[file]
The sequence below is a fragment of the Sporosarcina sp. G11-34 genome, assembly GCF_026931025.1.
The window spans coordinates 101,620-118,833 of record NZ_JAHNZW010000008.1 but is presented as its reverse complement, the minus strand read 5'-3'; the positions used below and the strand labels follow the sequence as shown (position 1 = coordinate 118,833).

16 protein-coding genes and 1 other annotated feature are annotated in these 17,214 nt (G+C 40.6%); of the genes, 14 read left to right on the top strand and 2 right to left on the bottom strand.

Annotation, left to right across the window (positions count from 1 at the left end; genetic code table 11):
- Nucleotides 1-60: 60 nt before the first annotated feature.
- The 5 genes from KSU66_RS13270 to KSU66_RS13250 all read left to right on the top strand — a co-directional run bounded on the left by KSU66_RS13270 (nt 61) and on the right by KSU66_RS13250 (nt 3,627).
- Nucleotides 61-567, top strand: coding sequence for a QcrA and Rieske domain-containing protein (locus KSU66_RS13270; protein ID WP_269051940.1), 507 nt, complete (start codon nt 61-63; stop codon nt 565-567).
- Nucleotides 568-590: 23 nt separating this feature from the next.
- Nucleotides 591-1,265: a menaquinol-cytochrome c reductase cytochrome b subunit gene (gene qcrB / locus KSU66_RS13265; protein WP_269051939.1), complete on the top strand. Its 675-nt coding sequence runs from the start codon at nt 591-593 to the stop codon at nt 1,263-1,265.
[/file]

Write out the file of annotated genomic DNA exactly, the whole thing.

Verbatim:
The sequence below is a fragment of the Sporosarcina sp. G11-34 genome, assembly GCF_026931025.1.
The window spans coordinates 101,620-118,833 of record NZ_JAHNZW010000008.1 but is presented as its reverse complement, the minus strand read 5'-3'; the positions used below and the strand labels follow the sequence as shown (position 1 = coordinate 118,833).

16 protein-coding genes and 1 other annotated feature are annotated in these 17,214 nt (G+C 40.6%); of the genes, 14 read left to right on the top strand and 2 right to left on the bottom strand.

Annotation, left to right across the window (positions count from 1 at the left end; genetic code table 11):
- Nucleotides 1-60: 60 nt before the first annotated feature.
- The 5 genes from KSU66_RS13270 to KSU66_RS13250 all read left to right on the top strand — a co-directional run bounded on the left by KSU66_RS13270 (nt 61) and on the right by KSU66_RS13250 (nt 3,627).
- Nucleotides 61-567, top strand: coding sequence for a QcrA and Rieske domain-containing protein (locus KSU66_RS13270; protein ID WP_269051940.1), 507 nt, complete (start codon nt 61-63; stop codon nt 565-567).
- Nucleotides 568-590: 23 nt separating this feature from the next.
- Nucleotides 591-1,265: a menaquinol-cytochrome c reductase cytochrome b subunit gene (gene qcrB / locus KSU66_RS13265; protein WP_269051939.1), complete on the top strand. Its 675-nt coding sequence runs from the start codon at nt 591-593 to the stop codon at nt 1,263-1,265.